In the first case, the surface 51 and that of the liner 50 come into contact, pinch the thread or threads and cause them to be drawn, prior to their being cut, in a single action. In the second case, also illustrated by FIG. 4A, the thread 14 is moved along by effect of its being pinched and the additional effect of traction resulting from its adherence to the surface 51 (or that of the lining 50).
In the cutting zone proper, the fins 40 are pushed inward due to the effect of the pressure exerted by the surface of the bearing drum. Due to this action, the annular portion 39 of the fin ring is radially deformed inwardly and is moved away from the conical bearing surfaces 41 in the space located above the rims 25a and 25b. This results in the fins 40 gradually freeing the cutting edge of a blade 22 which, penetrating the lining 50, thus cuts the thread 14 and gives rise to a strand or segment 14a. Upon leaving the cutting zone, the segment is ejected by the fins 40 which gradually re-emerge due to the effect of centrifugal force.
In this variant, the rotational drive of the drum 18 by the driving drum 19 is accomplished essentially by the close cooperation of the surface 51 with that of the lining 50. This results in compression of the cut segment 14a which is attenuated by the radial retraction of the fin ring 39 and is not great enough to be detrimental to its integrity.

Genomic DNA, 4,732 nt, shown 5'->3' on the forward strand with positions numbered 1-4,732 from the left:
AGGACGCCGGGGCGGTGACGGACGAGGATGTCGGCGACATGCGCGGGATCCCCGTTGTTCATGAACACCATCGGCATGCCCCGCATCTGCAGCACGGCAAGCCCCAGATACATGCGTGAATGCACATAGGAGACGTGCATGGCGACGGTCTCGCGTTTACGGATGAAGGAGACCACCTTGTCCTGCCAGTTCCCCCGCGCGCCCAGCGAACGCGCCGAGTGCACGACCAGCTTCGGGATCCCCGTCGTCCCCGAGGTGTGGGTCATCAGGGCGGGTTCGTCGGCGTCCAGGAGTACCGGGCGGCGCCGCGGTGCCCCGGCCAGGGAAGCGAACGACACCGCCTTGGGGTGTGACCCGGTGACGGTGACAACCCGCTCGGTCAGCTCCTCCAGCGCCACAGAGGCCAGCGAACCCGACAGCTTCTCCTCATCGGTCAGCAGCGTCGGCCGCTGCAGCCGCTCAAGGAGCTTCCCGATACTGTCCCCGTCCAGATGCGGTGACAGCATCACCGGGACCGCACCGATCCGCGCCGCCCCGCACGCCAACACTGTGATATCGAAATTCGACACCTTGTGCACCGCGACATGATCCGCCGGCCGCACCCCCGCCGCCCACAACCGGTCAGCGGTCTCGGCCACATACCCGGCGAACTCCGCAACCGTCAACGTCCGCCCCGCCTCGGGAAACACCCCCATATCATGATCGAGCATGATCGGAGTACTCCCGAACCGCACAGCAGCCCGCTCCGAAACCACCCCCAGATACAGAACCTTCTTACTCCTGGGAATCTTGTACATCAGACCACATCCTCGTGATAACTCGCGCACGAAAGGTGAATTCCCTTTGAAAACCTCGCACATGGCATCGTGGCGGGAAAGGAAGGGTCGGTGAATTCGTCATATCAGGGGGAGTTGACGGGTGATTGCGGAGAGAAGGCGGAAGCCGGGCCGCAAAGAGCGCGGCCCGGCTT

Referring to FIG. 4B in which like parts have like numerals, there is illustrated the operation of a further variant of the device in accordance with the invention adapted for cutting a thread into sections 14a' having a short length and in which the spacing of the blades 22' is such that cutting is done simultaneously by at least two blades.
The integrity of the cut sections 14a' is all the more difficult to maintain as the points of contact between the different elementary filaments forming the strand or thread grow less numerous, which is particularly the case when the length of the strands is reduced. The loss of cohesion can occur either as a result of the crushing of the strand between the two surfaces tightly pressed against one another or as a result of shearing which takes place when a strand is cut which is not adequately held in place during the cutting operation.
It is thus necessary to avoid excessive squeezing of the strand between the upper surfaces of the fins 40' and the surface of the lining 50 while at the same time avoiding any absence of contact between these two surfaces. Both of these cases are extreme conditions in which a certain number of elementary filaments would separate from the cut strands resulting in the formation of fluff and the rapid fouling of the device.